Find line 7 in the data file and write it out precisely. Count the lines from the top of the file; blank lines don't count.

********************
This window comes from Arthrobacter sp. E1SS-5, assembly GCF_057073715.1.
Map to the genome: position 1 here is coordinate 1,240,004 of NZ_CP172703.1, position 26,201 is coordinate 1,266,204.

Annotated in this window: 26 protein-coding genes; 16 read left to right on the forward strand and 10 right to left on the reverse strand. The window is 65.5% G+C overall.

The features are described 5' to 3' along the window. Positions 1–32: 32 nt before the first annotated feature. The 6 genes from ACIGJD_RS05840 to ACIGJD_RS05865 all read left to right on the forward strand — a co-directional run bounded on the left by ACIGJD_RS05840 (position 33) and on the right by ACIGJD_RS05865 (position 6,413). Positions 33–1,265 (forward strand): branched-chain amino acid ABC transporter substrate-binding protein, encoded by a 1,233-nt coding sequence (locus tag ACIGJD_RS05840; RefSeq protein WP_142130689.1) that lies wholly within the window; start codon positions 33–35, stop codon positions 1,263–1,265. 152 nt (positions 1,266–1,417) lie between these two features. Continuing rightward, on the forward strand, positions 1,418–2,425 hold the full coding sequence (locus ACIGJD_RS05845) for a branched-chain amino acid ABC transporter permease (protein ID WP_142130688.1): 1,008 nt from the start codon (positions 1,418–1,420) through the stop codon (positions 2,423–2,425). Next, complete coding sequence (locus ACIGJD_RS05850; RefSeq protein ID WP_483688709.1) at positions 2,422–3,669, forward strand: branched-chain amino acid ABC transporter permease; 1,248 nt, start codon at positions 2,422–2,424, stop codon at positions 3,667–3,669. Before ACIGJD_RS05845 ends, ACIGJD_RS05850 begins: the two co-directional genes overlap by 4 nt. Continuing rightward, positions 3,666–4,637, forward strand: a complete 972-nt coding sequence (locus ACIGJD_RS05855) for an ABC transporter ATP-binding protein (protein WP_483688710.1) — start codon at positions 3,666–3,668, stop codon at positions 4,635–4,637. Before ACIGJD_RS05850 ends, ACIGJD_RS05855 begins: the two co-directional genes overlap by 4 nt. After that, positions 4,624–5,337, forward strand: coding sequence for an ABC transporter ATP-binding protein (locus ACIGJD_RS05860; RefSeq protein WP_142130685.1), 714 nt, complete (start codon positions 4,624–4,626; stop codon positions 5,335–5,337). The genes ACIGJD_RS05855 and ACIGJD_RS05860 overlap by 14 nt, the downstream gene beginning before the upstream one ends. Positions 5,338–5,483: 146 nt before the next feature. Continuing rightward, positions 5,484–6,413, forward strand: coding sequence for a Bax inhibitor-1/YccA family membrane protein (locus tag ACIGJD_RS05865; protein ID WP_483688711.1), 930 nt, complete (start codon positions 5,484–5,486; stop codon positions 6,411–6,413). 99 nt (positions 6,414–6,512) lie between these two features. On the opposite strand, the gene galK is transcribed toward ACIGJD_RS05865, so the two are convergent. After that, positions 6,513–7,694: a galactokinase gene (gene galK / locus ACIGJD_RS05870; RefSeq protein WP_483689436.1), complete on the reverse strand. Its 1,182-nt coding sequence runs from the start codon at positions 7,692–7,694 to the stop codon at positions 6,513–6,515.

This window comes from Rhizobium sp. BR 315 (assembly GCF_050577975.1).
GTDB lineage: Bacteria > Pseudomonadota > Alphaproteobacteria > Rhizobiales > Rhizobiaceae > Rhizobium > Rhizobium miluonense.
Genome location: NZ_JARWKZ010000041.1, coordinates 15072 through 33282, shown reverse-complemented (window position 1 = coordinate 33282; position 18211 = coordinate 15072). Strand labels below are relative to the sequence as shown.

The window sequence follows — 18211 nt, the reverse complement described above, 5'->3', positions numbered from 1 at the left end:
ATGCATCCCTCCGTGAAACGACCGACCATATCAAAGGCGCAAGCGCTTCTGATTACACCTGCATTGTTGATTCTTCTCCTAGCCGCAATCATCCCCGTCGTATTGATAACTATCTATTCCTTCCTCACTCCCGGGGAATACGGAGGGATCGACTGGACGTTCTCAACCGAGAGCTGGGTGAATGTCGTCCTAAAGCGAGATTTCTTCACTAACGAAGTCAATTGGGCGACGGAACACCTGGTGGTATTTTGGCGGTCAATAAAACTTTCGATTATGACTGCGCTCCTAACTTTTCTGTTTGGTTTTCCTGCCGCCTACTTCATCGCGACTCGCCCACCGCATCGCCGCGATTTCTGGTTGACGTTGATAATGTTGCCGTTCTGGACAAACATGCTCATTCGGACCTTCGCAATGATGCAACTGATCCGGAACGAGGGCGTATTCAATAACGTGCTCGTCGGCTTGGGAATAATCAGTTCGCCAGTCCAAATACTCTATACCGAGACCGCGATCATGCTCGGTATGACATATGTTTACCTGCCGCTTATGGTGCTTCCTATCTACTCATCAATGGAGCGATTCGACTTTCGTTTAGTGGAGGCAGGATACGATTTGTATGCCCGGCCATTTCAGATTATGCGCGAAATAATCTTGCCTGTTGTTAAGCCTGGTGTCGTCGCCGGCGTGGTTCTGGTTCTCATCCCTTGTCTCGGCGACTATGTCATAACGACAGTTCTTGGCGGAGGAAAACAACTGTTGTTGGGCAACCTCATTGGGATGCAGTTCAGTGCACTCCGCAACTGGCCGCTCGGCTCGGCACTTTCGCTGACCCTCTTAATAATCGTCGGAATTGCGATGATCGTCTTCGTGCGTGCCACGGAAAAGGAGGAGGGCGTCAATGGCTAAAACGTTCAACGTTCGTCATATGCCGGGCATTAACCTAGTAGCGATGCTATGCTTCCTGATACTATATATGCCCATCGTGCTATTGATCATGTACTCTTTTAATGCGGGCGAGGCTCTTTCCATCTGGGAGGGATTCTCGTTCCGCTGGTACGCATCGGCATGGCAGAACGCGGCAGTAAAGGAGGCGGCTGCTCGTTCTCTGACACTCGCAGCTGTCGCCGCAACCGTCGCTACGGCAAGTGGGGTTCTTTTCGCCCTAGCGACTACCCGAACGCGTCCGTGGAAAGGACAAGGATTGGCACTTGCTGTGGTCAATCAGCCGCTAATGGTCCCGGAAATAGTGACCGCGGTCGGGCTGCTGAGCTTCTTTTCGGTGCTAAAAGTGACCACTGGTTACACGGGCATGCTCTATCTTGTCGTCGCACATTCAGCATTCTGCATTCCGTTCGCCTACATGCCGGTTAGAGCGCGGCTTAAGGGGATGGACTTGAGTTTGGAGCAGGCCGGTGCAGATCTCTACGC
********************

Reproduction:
Genome location: NZ_JARWKZ010000041.1, coordinates 15072 through 33282, shown reverse-complemented (window position 1 = coordinate 33282; position 18211 = coordinate 15072). Strand labels below are relative to the sequence as shown.